This is the fourth review of Organizational Behavior (OB) in six years . The first was published by Mitchell in 1 979, followed by Cummings ( 1 982) and Staw (1984). Four reviews in a relatively brief time period have allowed authors to take a broad perspective on this growing field because they have not had to summarize many years of work in one review . This review will use the historical works of the field as a framework for interpretation. Within that framework, the journal literature in OB that appeared in 1983 will be highlighted . In addition, a recurring methodological theme, the level of analysis issue , will be presented . Finally, a strong argument 0066-4308/85/020 1 -0573$02 .00 SCHNEIDER will be made for adopting utility (cost-benefit) analyses as a way (but not the only way) of documenting the practical significance of OB . What is OB? OB is the confluence of individual, group, and organizational studies flowing from industrial-organizational (110) psychology and organization and manageÂ ment theory (OMT) with headwaters in psychology (social, psychometrics), sociology (organizational, work , and occupational) , and management (scienÂ tific, human relations). The field is bounded by concern for behavior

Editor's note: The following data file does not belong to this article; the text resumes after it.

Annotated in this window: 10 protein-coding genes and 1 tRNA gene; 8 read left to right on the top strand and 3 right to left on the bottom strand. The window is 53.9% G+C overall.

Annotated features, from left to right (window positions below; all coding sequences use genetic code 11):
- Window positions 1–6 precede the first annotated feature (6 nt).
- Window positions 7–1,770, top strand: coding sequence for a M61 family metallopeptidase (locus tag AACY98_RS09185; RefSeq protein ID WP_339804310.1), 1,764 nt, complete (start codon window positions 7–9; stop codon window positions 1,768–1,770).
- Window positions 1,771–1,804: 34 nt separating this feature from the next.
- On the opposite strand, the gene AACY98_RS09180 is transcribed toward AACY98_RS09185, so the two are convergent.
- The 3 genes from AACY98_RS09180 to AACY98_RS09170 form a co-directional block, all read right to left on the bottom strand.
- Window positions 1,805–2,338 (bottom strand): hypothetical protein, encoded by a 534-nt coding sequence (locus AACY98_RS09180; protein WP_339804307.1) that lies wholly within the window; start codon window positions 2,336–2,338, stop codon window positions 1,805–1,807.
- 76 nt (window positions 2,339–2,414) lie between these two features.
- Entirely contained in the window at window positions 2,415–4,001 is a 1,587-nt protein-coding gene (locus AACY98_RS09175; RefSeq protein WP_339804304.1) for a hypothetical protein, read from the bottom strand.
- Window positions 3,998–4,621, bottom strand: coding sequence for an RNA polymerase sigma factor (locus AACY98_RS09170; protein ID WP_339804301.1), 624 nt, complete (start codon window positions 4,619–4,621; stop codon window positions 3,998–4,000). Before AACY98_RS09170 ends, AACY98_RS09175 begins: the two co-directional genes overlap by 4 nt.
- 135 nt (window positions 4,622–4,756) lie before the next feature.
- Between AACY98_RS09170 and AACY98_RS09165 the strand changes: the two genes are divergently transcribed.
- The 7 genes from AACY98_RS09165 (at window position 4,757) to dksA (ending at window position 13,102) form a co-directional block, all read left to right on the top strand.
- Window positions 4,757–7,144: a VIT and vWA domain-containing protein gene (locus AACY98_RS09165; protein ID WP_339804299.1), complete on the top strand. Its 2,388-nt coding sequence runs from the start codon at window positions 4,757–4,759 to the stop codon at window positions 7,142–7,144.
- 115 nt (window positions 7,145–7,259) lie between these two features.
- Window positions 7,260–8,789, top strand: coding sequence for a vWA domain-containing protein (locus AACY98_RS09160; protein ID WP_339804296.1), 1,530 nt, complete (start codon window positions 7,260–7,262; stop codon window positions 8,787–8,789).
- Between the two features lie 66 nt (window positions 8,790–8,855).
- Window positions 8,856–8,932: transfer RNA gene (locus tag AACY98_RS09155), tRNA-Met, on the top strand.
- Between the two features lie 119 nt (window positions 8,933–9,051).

Annual Review of Psychology – Annual Reviews
Published: Feb 1, 1985
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